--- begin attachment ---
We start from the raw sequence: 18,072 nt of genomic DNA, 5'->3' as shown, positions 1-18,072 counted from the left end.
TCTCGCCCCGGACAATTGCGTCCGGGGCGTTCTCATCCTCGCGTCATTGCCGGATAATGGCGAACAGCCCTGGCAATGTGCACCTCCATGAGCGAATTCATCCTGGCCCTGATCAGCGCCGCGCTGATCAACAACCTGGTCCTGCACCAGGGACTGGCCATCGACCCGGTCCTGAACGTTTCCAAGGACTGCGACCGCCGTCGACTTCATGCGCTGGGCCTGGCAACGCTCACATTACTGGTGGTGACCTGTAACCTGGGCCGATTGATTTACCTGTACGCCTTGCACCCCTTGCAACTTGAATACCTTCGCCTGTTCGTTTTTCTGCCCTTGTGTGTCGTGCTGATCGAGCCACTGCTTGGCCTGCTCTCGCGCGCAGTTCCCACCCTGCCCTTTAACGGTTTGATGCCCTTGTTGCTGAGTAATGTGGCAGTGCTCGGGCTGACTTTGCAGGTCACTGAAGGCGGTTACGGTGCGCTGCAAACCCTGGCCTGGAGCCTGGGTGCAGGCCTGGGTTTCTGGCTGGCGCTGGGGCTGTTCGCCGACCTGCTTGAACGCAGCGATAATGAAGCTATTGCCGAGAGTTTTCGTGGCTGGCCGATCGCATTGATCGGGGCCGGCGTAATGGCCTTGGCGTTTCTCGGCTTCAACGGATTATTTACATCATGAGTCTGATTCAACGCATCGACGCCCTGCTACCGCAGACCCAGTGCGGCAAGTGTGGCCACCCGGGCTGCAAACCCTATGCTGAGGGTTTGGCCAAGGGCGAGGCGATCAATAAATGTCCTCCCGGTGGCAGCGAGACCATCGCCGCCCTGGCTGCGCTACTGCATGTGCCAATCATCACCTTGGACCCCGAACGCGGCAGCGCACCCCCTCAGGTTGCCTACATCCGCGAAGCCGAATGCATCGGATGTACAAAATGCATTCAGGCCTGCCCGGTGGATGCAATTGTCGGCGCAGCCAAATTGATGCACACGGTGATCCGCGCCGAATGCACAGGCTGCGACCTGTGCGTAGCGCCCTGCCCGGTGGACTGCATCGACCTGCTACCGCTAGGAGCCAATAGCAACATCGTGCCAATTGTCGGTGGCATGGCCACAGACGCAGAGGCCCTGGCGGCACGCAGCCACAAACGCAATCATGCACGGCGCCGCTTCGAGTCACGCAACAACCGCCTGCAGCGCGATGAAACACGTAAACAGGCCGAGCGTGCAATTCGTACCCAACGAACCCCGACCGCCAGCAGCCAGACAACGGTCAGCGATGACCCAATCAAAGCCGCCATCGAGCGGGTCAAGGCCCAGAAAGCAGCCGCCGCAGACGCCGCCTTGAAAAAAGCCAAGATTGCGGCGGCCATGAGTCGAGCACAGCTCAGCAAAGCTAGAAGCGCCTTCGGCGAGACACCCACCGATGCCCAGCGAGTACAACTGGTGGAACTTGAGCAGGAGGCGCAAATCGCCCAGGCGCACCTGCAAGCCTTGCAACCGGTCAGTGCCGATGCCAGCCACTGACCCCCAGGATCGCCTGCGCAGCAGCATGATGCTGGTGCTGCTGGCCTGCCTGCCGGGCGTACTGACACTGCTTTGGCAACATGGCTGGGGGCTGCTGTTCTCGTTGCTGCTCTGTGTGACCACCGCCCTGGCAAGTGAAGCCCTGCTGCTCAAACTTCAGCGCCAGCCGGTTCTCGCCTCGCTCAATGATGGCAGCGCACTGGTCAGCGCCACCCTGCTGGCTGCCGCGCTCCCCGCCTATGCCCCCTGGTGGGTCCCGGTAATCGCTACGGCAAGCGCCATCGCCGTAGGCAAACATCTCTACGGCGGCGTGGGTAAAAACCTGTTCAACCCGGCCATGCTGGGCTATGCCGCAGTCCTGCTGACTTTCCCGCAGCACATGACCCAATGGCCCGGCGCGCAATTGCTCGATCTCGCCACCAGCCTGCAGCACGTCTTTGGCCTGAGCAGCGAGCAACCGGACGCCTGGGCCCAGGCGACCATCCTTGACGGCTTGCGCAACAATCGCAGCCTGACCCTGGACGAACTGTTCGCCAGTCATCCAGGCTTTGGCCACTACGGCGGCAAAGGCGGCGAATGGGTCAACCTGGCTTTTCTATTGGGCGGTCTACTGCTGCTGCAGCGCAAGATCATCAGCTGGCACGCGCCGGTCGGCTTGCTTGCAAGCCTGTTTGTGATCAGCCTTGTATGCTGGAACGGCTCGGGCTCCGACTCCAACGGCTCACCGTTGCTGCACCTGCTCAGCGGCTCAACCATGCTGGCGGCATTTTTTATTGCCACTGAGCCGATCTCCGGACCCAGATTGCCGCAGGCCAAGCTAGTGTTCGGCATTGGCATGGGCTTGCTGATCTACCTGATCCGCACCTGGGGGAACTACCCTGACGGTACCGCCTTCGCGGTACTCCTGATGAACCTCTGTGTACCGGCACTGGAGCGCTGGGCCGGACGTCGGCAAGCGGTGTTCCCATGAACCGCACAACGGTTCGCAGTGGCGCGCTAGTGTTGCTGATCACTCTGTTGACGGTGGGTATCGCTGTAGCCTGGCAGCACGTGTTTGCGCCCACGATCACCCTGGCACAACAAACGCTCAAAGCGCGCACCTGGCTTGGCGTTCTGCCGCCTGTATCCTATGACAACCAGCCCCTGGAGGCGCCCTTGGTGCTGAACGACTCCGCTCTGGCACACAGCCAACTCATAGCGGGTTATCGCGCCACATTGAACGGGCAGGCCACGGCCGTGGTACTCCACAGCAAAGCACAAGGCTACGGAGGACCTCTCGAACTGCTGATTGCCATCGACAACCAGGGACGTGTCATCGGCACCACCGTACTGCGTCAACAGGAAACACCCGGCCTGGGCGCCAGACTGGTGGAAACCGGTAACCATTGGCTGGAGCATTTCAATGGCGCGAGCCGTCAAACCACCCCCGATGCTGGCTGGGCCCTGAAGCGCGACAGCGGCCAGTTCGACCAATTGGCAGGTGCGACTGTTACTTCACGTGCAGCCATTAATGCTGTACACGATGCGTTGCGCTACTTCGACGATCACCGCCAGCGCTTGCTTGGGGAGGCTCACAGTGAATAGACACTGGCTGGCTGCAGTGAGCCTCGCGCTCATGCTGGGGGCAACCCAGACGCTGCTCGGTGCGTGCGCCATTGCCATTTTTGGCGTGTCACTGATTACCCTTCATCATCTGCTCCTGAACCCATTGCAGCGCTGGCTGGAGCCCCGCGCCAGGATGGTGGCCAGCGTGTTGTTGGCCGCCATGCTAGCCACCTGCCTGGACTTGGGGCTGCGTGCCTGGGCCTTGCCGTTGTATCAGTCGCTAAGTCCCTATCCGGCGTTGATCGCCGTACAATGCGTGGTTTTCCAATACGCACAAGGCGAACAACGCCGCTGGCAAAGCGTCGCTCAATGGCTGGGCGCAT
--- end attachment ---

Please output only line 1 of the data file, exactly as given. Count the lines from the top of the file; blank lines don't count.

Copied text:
We start from the raw sequence: 18,072 nt of genomic DNA, 5'->3' as shown, positions 1-18,072 counted from the left end.